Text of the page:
Thursday, August 30, 2007

How to Drive Traffic, and Thoughts on Corporate Blogging by SCOUT

Ask and ye shall receive.

I asked Stephen Turcotte of SCOUT Corporate Blogging a few questions and look at what he wrote about corporate blogging and driving traffic. This is all excellent advice.

Thanks, Stephen.



Gavin Schmitt said...

Scout's concepts for generating traffic and a relevant place in the greater community are wonderfully intuitive. Take 8 for example: opening dialogue with other people in your community is human nature ( anyone interested in their own topic automatically would seek out there peers ), but how many people go off and do it -- and keep with it?

As a reader with an agenda (I own a company, looking to tap this for social-marketing power), I find this equal parts exciting and maddening… I feel I understand most of the principles as a writer (even if I do not employ them as often as I should), yet I do not feel like I have the time (or topic) to implement it on my own. For example, while I maintain what could loosely be defined as a blog on the Robot Martini website, it generally just a receptacle for the graphics, submission reports, and tester notes found on my desktop (material to inform consumers), and not really a personal outlet for my opinions. I also feel like completely focusing it on my opinions and personal interests would be to ego-centric from a company perspective… doubly so because I only design a small number of the games the company sells. Does that make sense?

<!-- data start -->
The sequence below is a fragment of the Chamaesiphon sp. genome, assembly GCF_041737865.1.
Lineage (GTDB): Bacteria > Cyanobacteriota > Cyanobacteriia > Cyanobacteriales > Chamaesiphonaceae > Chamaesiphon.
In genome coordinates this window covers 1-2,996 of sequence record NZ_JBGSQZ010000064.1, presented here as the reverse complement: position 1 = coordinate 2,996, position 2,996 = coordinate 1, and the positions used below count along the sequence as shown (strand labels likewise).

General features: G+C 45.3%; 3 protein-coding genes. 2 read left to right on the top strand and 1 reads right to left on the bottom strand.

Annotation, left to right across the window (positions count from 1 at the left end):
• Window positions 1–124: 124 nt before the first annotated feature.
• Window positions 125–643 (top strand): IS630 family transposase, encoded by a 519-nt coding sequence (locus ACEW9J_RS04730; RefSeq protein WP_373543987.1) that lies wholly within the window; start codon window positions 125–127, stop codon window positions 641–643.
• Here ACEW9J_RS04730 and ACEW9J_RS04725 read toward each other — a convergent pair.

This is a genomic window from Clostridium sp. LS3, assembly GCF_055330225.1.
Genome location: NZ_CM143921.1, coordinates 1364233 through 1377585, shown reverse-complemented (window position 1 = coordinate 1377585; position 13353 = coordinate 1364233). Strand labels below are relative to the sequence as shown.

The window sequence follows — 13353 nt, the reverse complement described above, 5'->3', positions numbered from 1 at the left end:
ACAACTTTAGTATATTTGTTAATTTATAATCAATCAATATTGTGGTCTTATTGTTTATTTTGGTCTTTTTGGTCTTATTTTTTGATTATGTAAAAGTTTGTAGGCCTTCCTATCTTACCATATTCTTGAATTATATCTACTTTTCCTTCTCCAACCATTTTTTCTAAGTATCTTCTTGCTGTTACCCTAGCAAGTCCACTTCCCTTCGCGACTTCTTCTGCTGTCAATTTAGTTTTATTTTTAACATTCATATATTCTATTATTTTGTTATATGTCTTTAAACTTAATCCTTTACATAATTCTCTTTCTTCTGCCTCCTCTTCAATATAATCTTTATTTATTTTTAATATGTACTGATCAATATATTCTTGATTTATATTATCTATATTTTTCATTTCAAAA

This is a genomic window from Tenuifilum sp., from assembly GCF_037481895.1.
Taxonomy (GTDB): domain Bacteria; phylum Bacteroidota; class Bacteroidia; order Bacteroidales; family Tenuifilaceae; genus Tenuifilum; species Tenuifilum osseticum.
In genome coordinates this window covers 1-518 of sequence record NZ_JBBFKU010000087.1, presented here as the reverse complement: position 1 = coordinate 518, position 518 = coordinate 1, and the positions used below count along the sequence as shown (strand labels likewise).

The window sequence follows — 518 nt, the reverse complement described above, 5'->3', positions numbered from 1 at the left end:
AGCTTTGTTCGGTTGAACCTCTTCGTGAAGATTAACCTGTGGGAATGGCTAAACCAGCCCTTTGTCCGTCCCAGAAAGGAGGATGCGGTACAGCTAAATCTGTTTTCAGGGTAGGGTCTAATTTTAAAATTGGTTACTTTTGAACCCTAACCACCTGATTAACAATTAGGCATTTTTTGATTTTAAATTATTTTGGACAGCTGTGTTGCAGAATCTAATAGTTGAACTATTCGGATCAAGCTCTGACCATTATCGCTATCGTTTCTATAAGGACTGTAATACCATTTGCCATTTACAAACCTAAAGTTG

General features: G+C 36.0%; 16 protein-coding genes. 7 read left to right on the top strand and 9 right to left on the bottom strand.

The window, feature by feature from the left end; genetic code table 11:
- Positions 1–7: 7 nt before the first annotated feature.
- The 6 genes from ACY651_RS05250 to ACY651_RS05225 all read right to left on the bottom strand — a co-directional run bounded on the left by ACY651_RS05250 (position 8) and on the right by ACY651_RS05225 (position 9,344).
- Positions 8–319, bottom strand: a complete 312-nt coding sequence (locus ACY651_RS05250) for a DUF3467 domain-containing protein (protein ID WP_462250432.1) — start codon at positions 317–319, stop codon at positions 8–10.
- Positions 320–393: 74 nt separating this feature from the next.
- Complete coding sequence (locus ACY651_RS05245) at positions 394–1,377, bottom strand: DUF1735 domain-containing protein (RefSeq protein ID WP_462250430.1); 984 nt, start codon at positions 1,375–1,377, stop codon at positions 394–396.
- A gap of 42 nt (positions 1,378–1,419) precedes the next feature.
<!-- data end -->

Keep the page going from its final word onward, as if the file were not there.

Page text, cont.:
As always, thank you for the excellent post

Yehuda said...


A simple corporate blog which is a dump for company news serves its own minor purpose, which is keeping Google interested. Google likes to see websites which are constantly updating.

But a blog designed to gain traffic is something else entirely. For that, you have no choice but to work at it and provide something of value to your readers. It doesn't have to be about you, per se. It could be about the state of games in the world, or about robots and martinis.

And all the other non-blog aspects of engaging customers. Hence why I'm confident that my services will be of long-term value to a company which is willing to pay for them.

Thanks for enjoying and commenting.


Stephen Turcotte said...

To pick up on Yehuda's thought. Figure out what you target audience cares about and focus on that. The content you create should be designed with the reader's interests in mind. A great example of this is Stonyfield Farms. They sell yogurt but let's face it, no body is searching the web for tasty organic yogurt. Rather than blogging about their products, they’re blogging about things that their target audience (parents and organic types) cares about. In their blog Baby Babble, they may talk about a recent study about nutrition and a child's brain development. That will attract a parent who may then become exposed to the brand in a feel a sense of goodwill towards the brand for providing that info. See more here. I hope the link not too long.

Yehuda said...

Thanks again, Steve.